Understanding National snd Political Identity in Germany and Soviet Russia through Theatre

    • Cover Porto 2017
    • Presentation speakers
      • Hannah Meiklejohn, UWTSD / Lampeter University, UK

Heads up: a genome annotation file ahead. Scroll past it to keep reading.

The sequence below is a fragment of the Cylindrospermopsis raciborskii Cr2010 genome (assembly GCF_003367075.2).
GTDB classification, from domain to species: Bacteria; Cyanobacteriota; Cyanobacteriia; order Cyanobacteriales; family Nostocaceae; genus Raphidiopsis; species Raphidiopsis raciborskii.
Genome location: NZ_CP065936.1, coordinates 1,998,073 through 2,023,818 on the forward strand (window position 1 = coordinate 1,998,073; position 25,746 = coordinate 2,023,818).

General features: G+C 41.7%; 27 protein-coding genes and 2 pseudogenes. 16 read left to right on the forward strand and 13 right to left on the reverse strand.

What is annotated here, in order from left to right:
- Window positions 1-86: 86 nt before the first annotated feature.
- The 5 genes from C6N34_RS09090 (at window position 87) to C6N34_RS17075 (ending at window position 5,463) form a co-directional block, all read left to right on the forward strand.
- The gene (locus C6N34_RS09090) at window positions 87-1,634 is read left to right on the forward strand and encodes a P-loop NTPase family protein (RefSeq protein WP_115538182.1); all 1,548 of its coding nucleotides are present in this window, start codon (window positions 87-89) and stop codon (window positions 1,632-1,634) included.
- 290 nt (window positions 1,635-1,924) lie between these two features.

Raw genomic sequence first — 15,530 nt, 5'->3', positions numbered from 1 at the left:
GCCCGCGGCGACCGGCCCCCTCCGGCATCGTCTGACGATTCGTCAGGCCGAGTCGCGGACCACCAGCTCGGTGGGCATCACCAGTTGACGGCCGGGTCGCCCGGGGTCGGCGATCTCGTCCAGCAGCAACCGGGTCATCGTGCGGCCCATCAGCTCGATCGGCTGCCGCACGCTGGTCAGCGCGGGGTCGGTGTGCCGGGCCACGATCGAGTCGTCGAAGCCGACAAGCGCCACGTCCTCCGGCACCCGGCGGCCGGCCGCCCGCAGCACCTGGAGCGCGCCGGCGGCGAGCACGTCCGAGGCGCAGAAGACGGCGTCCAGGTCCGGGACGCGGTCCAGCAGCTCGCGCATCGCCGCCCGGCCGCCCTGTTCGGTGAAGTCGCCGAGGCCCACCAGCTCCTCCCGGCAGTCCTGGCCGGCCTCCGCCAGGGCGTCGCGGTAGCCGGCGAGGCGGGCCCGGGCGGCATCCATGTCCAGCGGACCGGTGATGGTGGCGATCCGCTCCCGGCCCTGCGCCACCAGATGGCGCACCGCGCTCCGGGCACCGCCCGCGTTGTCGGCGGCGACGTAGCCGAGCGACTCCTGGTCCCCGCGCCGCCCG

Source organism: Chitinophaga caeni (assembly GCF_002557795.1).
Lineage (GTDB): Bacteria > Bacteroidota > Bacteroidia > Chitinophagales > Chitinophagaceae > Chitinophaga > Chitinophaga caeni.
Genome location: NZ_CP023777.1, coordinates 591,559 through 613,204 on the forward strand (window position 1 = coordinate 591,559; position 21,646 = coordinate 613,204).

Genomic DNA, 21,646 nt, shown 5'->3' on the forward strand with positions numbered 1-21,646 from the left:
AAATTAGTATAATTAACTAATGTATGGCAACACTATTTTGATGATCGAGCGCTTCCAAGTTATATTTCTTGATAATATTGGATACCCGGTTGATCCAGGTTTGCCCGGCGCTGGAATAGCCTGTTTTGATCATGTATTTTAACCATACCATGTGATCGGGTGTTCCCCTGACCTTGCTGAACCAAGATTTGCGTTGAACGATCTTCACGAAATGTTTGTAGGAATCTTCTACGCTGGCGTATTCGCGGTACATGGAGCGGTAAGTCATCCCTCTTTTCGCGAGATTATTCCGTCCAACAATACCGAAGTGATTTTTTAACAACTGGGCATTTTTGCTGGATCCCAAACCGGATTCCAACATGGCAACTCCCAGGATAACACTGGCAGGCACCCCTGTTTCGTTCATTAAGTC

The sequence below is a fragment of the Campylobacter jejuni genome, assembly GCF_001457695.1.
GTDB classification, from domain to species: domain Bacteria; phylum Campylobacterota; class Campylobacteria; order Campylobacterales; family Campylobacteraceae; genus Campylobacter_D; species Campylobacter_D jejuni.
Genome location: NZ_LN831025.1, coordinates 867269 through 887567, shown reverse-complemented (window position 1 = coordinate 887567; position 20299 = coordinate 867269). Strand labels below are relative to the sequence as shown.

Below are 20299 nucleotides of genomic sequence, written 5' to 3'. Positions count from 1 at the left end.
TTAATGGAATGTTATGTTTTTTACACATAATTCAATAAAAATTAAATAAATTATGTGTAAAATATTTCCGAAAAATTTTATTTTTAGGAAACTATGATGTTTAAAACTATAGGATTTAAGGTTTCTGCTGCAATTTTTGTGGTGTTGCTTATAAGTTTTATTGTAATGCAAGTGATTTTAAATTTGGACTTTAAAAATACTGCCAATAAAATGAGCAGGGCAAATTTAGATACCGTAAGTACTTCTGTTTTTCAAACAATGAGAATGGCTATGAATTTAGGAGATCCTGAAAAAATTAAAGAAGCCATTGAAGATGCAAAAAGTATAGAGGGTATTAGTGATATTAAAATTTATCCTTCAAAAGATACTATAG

This paper critically evaluates the role theatre plays in forming or constructing identity in the nation states of Russia and Germany, from the early Soviet period to the Second World War. The playwrights throughout this piece formed their theatrical practice during times of conflict and social upheaval. This clash of politics and art forms the basis of this paper. Conflict between individual and collective identities plays a significant part in our understanding of identity. This is an interpretation that pushes to the centre the dynamic between individual and society. Collective and individual identities are subject to change and develop often as a result of outside factors such as politics and culture, shaping and constructing our identities. Political identity is an affiliation with a particular political ideology. The ideology in this paper is concentrated on socialism and communism. This paper pays attention to political identity, through German and Russian plays from the early Soviet period to the Second World War, and examines them in the context of the political statements of the playwrights. This includes a close analysis of two of Brecht’s plays, and plays by Gorky, Forsh and Mayakovsky. Playwrights who denied the dictates of the dominant national ideologies (in Russia and Germany) were often exiled. This conflict between artist and state can be viewed through the plays themselves. Political communist identity is reflected in the characters they create. By concentrating communist or anti-communist identity and how it has been perceived in both countries, this paper reveals how the construction of identity is dependent upon the cultural context in which the individuals find themselves.